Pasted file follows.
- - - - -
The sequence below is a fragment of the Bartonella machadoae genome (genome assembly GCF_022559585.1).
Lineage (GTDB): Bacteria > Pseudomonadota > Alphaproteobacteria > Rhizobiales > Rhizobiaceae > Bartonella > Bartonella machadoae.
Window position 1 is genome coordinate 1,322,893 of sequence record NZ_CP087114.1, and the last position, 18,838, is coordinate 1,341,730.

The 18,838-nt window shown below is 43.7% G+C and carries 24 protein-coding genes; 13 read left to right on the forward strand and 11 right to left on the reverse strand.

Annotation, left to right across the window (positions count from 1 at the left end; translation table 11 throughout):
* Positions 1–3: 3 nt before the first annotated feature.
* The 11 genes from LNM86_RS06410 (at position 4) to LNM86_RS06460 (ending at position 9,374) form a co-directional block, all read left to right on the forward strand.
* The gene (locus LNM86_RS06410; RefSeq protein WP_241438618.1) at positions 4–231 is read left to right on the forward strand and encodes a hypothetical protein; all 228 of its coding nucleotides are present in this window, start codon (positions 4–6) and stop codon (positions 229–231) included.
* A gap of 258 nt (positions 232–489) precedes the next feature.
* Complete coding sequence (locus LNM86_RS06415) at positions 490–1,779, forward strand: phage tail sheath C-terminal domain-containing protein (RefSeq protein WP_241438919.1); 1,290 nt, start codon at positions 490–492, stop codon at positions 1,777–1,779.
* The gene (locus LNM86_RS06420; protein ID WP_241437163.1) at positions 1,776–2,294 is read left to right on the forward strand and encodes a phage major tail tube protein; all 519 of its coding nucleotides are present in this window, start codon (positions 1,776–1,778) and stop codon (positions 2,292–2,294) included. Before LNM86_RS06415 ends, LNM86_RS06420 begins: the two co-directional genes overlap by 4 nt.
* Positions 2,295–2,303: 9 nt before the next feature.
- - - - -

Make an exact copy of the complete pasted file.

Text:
The sequence below is a fragment of the Bartonella machadoae genome (genome assembly GCF_022559585.1).
Lineage (GTDB): Bacteria > Pseudomonadota > Alphaproteobacteria > Rhizobiales > Rhizobiaceae > Bartonella > Bartonella machadoae.
Window position 1 is genome coordinate 1,322,893 of sequence record NZ_CP087114.1, and the last position, 18,838, is coordinate 1,341,730.

The 18,838-nt window shown below is 43.7% G+C and carries 24 protein-coding genes; 13 read left to right on the forward strand and 11 right to left on the reverse strand.

Annotation, left to right across the window (positions count from 1 at the left end; translation table 11 throughout):
* Positions 1–3: 3 nt before the first annotated feature.
* The 11 genes from LNM86_RS06410 (at position 4) to LNM86_RS06460 (ending at position 9,374) form a co-directional block, all read left to right on the forward strand.
* The gene (locus LNM86_RS06410; RefSeq protein WP_241438618.1) at positions 4–231 is read left to right on the forward strand and encodes a hypothetical protein; all 228 of its coding nucleotides are present in this window, start codon (positions 4–6) and stop codon (positions 229–231) included.
* A gap of 258 nt (positions 232–489) precedes the next feature.
* Complete coding sequence (locus LNM86_RS06415) at positions 490–1,779, forward strand: phage tail sheath C-terminal domain-containing protein (RefSeq protein WP_241438919.1); 1,290 nt, start codon at positions 490–492, stop codon at positions 1,777–1,779.
* The gene (locus LNM86_RS06420; protein ID WP_241437163.1) at positions 1,776–2,294 is read left to right on the forward strand and encodes a phage major tail tube protein; all 519 of its coding nucleotides are present in this window, start codon (positions 1,776–1,778) and stop codon (positions 2,292–2,294) included. Before LNM86_RS06415 ends, LNM86_RS06420 begins: the two co-directional genes overlap by 4 nt.
* Positions 2,295–2,303: 9 nt before the next feature.